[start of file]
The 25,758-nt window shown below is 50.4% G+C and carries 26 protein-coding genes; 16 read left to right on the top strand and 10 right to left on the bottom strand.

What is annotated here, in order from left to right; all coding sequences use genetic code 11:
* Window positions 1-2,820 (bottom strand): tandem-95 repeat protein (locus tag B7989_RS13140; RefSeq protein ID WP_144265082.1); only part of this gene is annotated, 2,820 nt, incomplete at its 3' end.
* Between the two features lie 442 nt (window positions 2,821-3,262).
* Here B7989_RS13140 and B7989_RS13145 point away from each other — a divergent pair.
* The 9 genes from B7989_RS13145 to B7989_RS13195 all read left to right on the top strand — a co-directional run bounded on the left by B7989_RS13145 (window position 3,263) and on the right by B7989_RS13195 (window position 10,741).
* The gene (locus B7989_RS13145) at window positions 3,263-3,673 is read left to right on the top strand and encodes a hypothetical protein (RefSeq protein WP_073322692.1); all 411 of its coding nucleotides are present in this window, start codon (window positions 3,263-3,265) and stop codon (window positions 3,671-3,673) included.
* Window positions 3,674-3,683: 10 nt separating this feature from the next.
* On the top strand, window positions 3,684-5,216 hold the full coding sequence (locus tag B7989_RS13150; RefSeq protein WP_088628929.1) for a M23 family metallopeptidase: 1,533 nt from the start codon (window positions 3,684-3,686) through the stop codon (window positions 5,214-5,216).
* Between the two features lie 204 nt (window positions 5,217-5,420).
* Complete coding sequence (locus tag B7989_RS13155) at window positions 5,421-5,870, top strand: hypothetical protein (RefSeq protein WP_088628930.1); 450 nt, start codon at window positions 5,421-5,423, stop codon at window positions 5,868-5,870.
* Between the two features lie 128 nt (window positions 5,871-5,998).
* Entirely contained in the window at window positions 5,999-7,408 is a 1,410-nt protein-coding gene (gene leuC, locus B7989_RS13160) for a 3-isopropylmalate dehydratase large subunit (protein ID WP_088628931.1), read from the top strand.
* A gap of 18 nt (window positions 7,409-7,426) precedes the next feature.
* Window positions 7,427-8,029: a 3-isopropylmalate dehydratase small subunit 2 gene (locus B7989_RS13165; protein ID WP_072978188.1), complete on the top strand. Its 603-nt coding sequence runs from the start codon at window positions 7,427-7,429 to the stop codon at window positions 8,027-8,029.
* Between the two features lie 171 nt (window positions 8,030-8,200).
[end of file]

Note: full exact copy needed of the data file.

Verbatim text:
The 25,758-nt window shown below is 50.4% G+C and carries 26 protein-coding genes; 16 read left to right on the top strand and 10 right to left on the bottom strand.

What is annotated here, in order from left to right; all coding sequences use genetic code 11:
* Window positions 1-2,820 (bottom strand): tandem-95 repeat protein (locus tag B7989_RS13140; RefSeq protein ID WP_144265082.1); only part of this gene is annotated, 2,820 nt, incomplete at its 3' end.
* Between the two features lie 442 nt (window positions 2,821-3,262).
* Here B7989_RS13140 and B7989_RS13145 point away from each other — a divergent pair.
* The 9 genes from B7989_RS13145 to B7989_RS13195 all read left to right on the top strand — a co-directional run bounded on the left by B7989_RS13145 (window position 3,263) and on the right by B7989_RS13195 (window position 10,741).
* The gene (locus B7989_RS13145) at window positions 3,263-3,673 is read left to right on the top strand and encodes a hypothetical protein (RefSeq protein WP_073322692.1); all 411 of its coding nucleotides are present in this window, start codon (window positions 3,263-3,265) and stop codon (window positions 3,671-3,673) included.
* Window positions 3,674-3,683: 10 nt separating this feature from the next.
* On the top strand, window positions 3,684-5,216 hold the full coding sequence (locus tag B7989_RS13150; RefSeq protein WP_088628929.1) for a M23 family metallopeptidase: 1,533 nt from the start codon (window positions 3,684-3,686) through the stop codon (window positions 5,214-5,216).
* Between the two features lie 204 nt (window positions 5,217-5,420).
* Complete coding sequence (locus tag B7989_RS13155) at window positions 5,421-5,870, top strand: hypothetical protein (RefSeq protein WP_088628930.1); 450 nt, start codon at window positions 5,421-5,423, stop codon at window positions 5,868-5,870.
* Between the two features lie 128 nt (window positions 5,871-5,998).
* Entirely contained in the window at window positions 5,999-7,408 is a 1,410-nt protein-coding gene (gene leuC, locus B7989_RS13160) for a 3-isopropylmalate dehydratase large subunit (protein ID WP_088628931.1), read from the top strand.
* A gap of 18 nt (window positions 7,409-7,426) precedes the next feature.
* Window positions 7,427-8,029: a 3-isopropylmalate dehydratase small subunit 2 gene (locus B7989_RS13165; protein ID WP_072978188.1), complete on the top strand. Its 603-nt coding sequence runs from the start codon at window positions 7,427-7,429 to the stop codon at window positions 8,027-8,029.
* Between the two features lie 171 nt (window positions 8,030-8,200).